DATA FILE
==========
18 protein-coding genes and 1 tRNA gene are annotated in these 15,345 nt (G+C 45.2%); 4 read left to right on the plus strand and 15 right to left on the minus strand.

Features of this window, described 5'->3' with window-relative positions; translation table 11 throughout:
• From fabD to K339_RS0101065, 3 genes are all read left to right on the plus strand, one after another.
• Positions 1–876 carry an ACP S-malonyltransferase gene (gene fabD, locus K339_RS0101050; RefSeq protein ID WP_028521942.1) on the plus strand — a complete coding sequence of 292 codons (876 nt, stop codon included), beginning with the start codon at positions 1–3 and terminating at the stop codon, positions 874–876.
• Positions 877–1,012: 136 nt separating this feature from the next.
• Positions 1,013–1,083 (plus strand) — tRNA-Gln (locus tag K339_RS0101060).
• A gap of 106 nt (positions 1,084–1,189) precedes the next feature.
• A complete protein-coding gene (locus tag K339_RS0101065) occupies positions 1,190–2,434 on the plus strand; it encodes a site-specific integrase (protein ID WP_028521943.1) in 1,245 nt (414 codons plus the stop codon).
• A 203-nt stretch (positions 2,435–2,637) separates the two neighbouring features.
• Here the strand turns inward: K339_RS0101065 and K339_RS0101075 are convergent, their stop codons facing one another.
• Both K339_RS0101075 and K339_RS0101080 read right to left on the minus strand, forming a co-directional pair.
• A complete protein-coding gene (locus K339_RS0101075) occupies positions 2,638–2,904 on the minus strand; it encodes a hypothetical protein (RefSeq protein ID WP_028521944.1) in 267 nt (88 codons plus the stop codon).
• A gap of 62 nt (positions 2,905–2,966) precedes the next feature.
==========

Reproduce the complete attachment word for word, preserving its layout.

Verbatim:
18 protein-coding genes and 1 tRNA gene are annotated in these 15,345 nt (G+C 45.2%); 4 read left to right on the plus strand and 15 right to left on the minus strand.

Features of this window, described 5'->3' with window-relative positions; translation table 11 throughout:
• From fabD to K339_RS0101065, 3 genes are all read left to right on the plus strand, one after another.
• Positions 1–876 carry an ACP S-malonyltransferase gene (gene fabD, locus K339_RS0101050; RefSeq protein ID WP_028521942.1) on the plus strand — a complete coding sequence of 292 codons (876 nt, stop codon included), beginning with the start codon at positions 1–3 and terminating at the stop codon, positions 874–876.
• Positions 877–1,012: 136 nt separating this feature from the next.
• Positions 1,013–1,083 (plus strand) — tRNA-Gln (locus tag K339_RS0101060).
• A gap of 106 nt (positions 1,084–1,189) precedes the next feature.
• A complete protein-coding gene (locus tag K339_RS0101065) occupies positions 1,190–2,434 on the plus strand; it encodes a site-specific integrase (protein ID WP_028521943.1) in 1,245 nt (414 codons plus the stop codon).
• A 203-nt stretch (positions 2,435–2,637) separates the two neighbouring features.
• Here the strand turns inward: K339_RS0101065 and K339_RS0101075 are convergent, their stop codons facing one another.
• Both K339_RS0101075 and K339_RS0101080 read right to left on the minus strand, forming a co-directional pair.
• A complete protein-coding gene (locus K339_RS0101075) occupies positions 2,638–2,904 on the minus strand; it encodes a hypothetical protein (RefSeq protein ID WP_028521944.1) in 267 nt (88 codons plus the stop codon).
• A gap of 62 nt (positions 2,905–2,966) precedes the next feature.